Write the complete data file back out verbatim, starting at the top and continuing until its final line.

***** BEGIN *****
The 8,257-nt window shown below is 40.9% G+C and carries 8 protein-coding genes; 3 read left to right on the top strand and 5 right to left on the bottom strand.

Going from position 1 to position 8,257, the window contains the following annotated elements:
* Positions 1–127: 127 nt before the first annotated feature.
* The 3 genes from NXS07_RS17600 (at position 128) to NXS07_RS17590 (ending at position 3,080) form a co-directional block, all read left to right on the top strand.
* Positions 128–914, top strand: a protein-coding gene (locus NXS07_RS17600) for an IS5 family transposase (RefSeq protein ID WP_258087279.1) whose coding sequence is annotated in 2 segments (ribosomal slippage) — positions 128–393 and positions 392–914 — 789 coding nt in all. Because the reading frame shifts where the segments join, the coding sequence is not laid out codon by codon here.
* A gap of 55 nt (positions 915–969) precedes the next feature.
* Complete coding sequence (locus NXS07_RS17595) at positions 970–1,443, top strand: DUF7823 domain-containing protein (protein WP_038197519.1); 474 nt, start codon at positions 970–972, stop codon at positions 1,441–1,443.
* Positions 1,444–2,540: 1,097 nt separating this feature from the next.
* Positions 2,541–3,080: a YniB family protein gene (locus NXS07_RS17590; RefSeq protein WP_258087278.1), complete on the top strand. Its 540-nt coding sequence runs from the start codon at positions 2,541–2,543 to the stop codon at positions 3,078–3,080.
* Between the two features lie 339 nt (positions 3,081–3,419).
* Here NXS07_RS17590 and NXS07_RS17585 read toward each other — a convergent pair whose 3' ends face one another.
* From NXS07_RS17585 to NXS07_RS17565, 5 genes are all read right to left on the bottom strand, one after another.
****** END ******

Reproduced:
The 8,257-nt window shown below is 40.9% G+C and carries 8 protein-coding genes; 3 read left to right on the top strand and 5 right to left on the bottom strand.

Going from position 1 to position 8,257, the window contains the following annotated elements:
* Positions 1–127: 127 nt before the first annotated feature.
* The 3 genes from NXS07_RS17600 (at position 128) to NXS07_RS17590 (ending at position 3,080) form a co-directional block, all read left to right on the top strand.
* Positions 128–914, top strand: a protein-coding gene (locus NXS07_RS17600) for an IS5 family transposase (RefSeq protein ID WP_258087279.1) whose coding sequence is annotated in 2 segments (ribosomal slippage) — positions 128–393 and positions 392–914 — 789 coding nt in all. Because the reading frame shifts where the segments join, the coding sequence is not laid out codon by codon here.
* A gap of 55 nt (positions 915–969) precedes the next feature.
* Complete coding sequence (locus NXS07_RS17595) at positions 970–1,443, top strand: DUF7823 domain-containing protein (protein WP_038197519.1); 474 nt, start codon at positions 970–972, stop codon at positions 1,441–1,443.
* Positions 1,444–2,540: 1,097 nt separating this feature from the next.
* Positions 2,541–3,080: a YniB family protein gene (locus NXS07_RS17590; RefSeq protein WP_258087278.1), complete on the top strand. Its 540-nt coding sequence runs from the start codon at positions 2,541–2,543 to the stop codon at positions 3,078–3,080.
* Between the two features lie 339 nt (positions 3,081–3,419).
* Here NXS07_RS17590 and NXS07_RS17585 read toward each other — a convergent pair whose 3' ends face one another.
* From NXS07_RS17585 to NXS07_RS17565, 5 genes are all read right to left on the bottom strand, one after another.